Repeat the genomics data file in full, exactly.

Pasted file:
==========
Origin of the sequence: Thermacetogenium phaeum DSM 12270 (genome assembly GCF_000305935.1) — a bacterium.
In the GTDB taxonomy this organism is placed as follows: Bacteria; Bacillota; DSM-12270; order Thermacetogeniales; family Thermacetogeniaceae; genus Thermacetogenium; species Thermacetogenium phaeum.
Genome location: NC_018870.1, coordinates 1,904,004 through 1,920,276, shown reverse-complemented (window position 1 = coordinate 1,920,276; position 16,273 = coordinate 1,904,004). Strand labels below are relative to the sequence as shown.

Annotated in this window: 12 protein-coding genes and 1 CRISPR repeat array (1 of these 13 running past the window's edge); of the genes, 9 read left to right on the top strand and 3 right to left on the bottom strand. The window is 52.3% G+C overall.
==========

Origin of the sequence: Thermacetogenium phaeum DSM 12270 (genome assembly GCF_000305935.1) — a bacterium.
In the GTDB taxonomy this organism is placed as follows: Bacteria; Bacillota; DSM-12270; order Thermacetogeniales; family Thermacetogeniaceae; genus Thermacetogenium; species Thermacetogenium phaeum.
Genome location: NC_018870.1, coordinates 1,904,004 through 1,920,276, shown reverse-complemented (window position 1 = coordinate 1,920,276; position 16,273 = coordinate 1,904,004). Strand labels below are relative to the sequence as shown.

Annotated in this window: 12 protein-coding genes and 1 CRISPR repeat array (1 of these 13 running past the window's edge); of the genes, 9 read left to right on the top strand and 3 right to left on the bottom strand. The window is 52.3% G+C overall.